UK uni funding model “inherently precarious”

 In News

With international student enrolment likely to fall dramatically this year, UK universities can no longer rely on overseas fees to fill government research deficits, the president of King’s College London has said.

The president of KCL, Shitij Kapur, has said that the unstable funding equilibrium of UK universities is being maintained by an “inherently precarious” model which is dependent on international student fees.

In a panel discussion on February 7 following the publication of his paper, UK universities: from a Triangle of Sadness to a Brighter Future, Kapur said that the future of the UK’s scientific research cannot be left to the decisions of “well-off families in Delhi and Beijing.”

“Universities have sustained themselves by increasing the number of international students, but this is getting caught up in immigration debates,” said Kapur.

The UK has the lowest contribution to higher education of any OECD country. In England, the annual £9,000 fee for domestic students set in 2012 at its current value is worth around £6,000 in 2023.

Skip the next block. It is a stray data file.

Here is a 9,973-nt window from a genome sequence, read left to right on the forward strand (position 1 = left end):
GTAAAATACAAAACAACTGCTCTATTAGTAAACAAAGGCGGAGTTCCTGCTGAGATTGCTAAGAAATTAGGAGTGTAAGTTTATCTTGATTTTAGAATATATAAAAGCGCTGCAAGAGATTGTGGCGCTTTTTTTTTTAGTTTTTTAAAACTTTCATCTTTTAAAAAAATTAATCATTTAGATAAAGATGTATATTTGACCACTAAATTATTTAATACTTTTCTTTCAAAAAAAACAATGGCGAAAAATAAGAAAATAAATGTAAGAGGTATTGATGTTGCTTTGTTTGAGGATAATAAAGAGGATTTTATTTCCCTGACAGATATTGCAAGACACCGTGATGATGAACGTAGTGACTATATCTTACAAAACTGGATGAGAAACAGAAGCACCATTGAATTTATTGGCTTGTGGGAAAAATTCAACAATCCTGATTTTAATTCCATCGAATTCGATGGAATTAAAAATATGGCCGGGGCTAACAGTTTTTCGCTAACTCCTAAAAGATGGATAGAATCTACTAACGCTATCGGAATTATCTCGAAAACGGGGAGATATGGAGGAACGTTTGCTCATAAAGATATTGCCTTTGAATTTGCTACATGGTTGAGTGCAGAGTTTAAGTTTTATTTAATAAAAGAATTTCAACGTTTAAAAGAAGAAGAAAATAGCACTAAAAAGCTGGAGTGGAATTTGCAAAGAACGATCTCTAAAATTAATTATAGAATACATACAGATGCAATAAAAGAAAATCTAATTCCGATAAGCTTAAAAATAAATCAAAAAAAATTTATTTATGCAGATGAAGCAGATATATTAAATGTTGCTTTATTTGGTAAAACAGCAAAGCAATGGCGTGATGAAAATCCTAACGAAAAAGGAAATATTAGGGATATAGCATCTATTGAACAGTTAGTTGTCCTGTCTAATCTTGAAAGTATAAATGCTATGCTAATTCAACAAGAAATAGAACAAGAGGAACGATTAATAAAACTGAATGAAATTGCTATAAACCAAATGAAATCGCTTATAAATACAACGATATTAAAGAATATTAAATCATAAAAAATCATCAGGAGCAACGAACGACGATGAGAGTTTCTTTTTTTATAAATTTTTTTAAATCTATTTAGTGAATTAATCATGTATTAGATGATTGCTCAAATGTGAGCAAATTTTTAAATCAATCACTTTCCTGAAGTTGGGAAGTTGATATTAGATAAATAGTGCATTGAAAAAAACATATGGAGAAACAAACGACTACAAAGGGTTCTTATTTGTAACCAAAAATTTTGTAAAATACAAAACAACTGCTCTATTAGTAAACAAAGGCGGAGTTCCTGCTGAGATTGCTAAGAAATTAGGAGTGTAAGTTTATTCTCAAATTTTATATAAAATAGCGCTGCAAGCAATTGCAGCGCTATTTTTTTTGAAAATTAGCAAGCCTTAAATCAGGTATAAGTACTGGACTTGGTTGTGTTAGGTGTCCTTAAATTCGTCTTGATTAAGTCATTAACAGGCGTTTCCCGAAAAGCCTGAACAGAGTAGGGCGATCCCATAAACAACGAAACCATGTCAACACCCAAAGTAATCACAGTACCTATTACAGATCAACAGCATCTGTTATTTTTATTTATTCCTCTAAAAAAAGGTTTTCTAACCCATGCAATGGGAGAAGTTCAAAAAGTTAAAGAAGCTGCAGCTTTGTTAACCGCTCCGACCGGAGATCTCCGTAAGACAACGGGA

The surplus income from overseas students who pay on average £22,000 per year has allowed UK universities to maintain research programs and international rankings.

However, universities risk becoming overdependent on this income stream with international student numbers predicted to drop.

As reported by The PIE in December, the latest real-time sample data in the UK is forecasting dramatic falls in international student numbers for the January 2024 intake when compared with January 2023.

Currently, only 80% of government-sponsored research is funded by the government, with the remaining 20% coming from teaching income and other resources.

In 2021, the higher education sector spent £5.6 billion of its own money on research and development.

Due to UK universities’ dependence on fees from abroad, chief executive of Universities UK Vivienne Stern warned that the government can’t afford to make the UK any less attractive to international students if it is to maintain its reputation for delivering quality higher education.

“Talking about international students gives the appearance that we are more devoted to the world beyond our borders than our own country but really the opposite is true,” Kapur said.

Writing in the FT on December 3, Kapur called on the government to fund the complete cost of research it supports and ensure that domestic fees are not eroded by inflation.

His comments follow a report by The House of Lords which found that the government is failing to act on the looming financial crisis facing the higher education sector.

The post UK uni funding model “inherently precarious” appeared first on The PIE News.

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